Anterior Uveitis in Dogs


Overview of Canine Anterior Uveitis

Anterior uveitis, commonly referred to as just “uveitis”, is inflammation that affects the front or anterior part of the eye called the uvea, which is the dark tissue of the eye that contains blood vessels that can occur in dogs. The iris – the tissue that makes up the pupil – is typically involved. The posterior part of the eye may or may not be affected.

The causes of anterior uveitis include:

  • Immune-mediated conditions, in which the body attacks its own tissues
  • Infections from viruses, parasites, fungi, bacteria, rickettsia
  • Tumors or cancers
  • Trauma or injury to the eye
  • Metabolic disease elsewhere in the body that is affecting the eye
  • Idiopathic, which means the cause is unknown
  • Lens-induced, which is caused by the escape of lens protein into the eye fluid and is most frequently associated with cataracts

    Older animals are more likely to have tumors, and indoor/outdoor pets are more likely to be exposed to infectious causes than pets housed strictly indoors. Also, in certain regions of the world specific infectious diseases are more common. Certain breeds of dogs are more likely to have immune-mediated anterior uveitis.

    Anterior uveitis can be painful for your pet and may threaten vision. Just as important, this problem can also be a sign of a disease that is affecting the rest of the your dog’s body.

    What to Watch For

  • Redness
  • Tearing
  • Squinting, especially in bright light
  • A small or unevenly shaped pupil
  • A cloudy or dull appearance in the front of the eye
  • An unevenly colored iris – a normal brown iris may be very red, darker brown than normal or have fluffy yellow/white areas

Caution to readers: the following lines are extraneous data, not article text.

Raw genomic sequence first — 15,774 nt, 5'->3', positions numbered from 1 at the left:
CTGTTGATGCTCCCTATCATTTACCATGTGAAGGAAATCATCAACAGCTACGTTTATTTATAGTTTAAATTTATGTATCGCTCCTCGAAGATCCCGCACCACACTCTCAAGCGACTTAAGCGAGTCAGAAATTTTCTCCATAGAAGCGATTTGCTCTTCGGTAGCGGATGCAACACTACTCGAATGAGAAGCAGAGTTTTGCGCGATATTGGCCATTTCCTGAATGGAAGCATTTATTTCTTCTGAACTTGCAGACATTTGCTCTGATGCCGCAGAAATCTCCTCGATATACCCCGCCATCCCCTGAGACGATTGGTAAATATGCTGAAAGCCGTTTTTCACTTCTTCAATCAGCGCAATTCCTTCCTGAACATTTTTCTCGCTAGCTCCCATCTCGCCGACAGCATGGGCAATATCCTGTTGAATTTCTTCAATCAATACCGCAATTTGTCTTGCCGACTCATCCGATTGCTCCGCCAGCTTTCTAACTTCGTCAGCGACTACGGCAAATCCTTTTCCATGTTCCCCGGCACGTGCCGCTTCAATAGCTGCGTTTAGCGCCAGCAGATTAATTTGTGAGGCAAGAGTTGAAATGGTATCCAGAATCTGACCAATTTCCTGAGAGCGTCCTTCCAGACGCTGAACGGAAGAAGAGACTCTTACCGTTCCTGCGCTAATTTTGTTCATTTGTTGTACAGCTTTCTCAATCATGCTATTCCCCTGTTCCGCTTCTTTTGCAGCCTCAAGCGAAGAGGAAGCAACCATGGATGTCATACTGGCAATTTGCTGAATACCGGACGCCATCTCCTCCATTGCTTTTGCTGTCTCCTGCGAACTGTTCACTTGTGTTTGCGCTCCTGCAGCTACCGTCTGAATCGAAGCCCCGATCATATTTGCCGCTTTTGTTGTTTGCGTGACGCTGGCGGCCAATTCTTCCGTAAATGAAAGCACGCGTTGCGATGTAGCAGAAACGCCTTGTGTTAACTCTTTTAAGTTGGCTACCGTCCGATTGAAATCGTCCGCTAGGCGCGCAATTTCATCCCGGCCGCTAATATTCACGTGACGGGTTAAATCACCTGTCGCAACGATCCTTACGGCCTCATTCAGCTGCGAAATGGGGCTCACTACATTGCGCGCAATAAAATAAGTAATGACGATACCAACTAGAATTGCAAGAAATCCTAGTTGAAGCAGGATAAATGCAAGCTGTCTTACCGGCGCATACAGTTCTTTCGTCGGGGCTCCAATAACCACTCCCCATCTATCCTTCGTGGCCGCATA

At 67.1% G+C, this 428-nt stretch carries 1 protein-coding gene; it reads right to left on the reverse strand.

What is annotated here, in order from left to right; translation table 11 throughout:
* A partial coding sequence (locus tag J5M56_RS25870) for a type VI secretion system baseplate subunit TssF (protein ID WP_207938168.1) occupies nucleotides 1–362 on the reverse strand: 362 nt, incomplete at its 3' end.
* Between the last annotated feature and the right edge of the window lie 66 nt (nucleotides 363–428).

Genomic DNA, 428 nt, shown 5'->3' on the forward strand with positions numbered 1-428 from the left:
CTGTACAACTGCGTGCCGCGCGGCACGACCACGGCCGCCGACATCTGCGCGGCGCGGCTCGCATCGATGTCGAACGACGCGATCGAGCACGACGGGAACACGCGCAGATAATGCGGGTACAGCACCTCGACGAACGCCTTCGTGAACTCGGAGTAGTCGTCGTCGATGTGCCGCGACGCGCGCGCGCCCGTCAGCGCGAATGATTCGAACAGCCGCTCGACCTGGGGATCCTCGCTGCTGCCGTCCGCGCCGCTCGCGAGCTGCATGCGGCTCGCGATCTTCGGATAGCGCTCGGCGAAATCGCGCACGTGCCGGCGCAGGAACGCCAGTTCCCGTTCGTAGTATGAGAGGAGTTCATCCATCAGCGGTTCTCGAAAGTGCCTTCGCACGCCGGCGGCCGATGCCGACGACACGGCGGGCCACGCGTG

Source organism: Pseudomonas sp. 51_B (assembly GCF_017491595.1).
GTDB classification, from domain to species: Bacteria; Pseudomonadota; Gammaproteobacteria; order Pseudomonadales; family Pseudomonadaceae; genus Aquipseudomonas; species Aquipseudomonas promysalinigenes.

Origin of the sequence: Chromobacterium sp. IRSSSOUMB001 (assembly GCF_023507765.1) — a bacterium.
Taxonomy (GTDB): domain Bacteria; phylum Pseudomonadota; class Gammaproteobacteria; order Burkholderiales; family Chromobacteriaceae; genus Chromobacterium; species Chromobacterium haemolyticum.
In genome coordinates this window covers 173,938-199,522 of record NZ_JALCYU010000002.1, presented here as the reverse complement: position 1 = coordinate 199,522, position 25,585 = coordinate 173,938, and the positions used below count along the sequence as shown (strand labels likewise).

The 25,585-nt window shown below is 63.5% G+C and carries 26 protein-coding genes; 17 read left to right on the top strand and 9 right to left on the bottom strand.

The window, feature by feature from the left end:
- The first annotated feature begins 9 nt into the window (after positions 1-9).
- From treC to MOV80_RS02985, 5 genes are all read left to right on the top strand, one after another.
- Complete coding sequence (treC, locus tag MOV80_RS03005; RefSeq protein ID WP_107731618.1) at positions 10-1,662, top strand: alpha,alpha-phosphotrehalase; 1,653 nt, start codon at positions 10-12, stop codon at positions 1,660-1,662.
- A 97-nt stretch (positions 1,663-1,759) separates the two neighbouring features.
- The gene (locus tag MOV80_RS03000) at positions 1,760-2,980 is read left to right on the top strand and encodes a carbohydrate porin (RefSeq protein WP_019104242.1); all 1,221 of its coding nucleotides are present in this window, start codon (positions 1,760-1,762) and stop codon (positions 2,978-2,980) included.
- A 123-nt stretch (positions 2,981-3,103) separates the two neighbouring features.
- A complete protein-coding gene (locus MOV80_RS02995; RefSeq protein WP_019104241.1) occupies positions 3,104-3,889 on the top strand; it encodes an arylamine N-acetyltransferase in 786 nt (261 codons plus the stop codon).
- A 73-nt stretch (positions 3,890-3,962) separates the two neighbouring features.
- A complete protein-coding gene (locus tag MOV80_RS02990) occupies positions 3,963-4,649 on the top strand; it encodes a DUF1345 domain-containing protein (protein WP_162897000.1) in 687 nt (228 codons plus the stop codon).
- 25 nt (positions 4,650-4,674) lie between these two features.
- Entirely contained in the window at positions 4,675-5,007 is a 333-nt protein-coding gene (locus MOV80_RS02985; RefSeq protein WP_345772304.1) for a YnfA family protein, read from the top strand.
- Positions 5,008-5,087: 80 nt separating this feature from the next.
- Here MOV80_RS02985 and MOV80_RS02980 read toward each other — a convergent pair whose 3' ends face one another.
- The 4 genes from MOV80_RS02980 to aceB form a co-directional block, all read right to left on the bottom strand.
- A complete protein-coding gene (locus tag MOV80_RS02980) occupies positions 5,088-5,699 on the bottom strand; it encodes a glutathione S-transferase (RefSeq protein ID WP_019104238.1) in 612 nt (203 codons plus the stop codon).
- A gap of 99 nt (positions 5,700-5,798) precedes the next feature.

• Diagnosis of Anterior Uveitis in Dogs

    Diagnostic tests are needed to recognize anterior uveitis and exclude other diseases. Immune-mediated diseases may be difficult to diagnosis if they are confined only to the eye. All other causes of uveitis must often be excluded first. Tests may include:

  • Complete medical history and physical examination
  • A complete examination of the eye with an ophthalmoscope, including the external portion, the front segment of the inside of the eye, and the back part of the eye
  • Tonometry to measure the pressure within the eye
  • General blood tests, such as a complete blood count (CBC) and serum biochemical profile
  • Specific blood tests for immune diseases, infectious agents or other systemic diseases
  • Ultrasound, X-rays or aspirates, which are samples of fluid taken from inside the eye via a small needle
  • Treatment of Dogs with Anterior Uveitis

    Treatments for anterior uveitis may include symptomatic, specific therapy and/or surgical intervention:

  • Symptomatic therapy, regardless of the cause of the anterior uveitis, is usually indicated. Topical treatments, like drops or ointments placed on the eye and medications taken by mouth, are designed to reduce pain and inflammation – like treating a headache with aspirin regardless of what is causing the headache.
  • Specific therapy is directed if a cause for the anterior uveitis has been determined. Appropriate topical and/or oral drugs are prescribed and may include an antibiotic, an anti-fungal drug, or a drug that reduces immune-mediated inflammation.
  • Surgical intervention. In situations where a tumor or secondary complications (such as glaucoma) are present and cannot be controlled with medications, it may be necessary to remove the eye surgically.
  • Home Care and Prevention

    It is important that you follow your veterinarian’s instructions and learn to medicate your dog properly. It is not always easy to put medications into an animal’s eye, but it is imperative that the medications be given.

    Examine your dog’s eyes every day and look for subtle changes. See your veterinarian for follow-up appointments to re-examine eye.

    You have some control over your dog’s environment. Ask your veterinarian about your residential area so if ticks or fungal diseases are common, you will know what to look for.

    Prevent trauma to eye; use caution when throwing balls or other objects.

    Information In-depth for Dogs with Anterior Uveitis

    A diagnosis of anterior uveitis simply means there is inflammation inside the eye. Numerous diseases can manifest as uveitis, so it can be difficult to diagnose the underlying cause. Several diseases mentioned below may be confined to the eye. However, in other cases, the condition may affect multiple parts of the body and the eye is but one aspect of disease. A dog may have either predominately ocular signs (those pertaining to the eye) or other signs such as weakness, lethargy, decreased appetite, coughing, fever or other problems.


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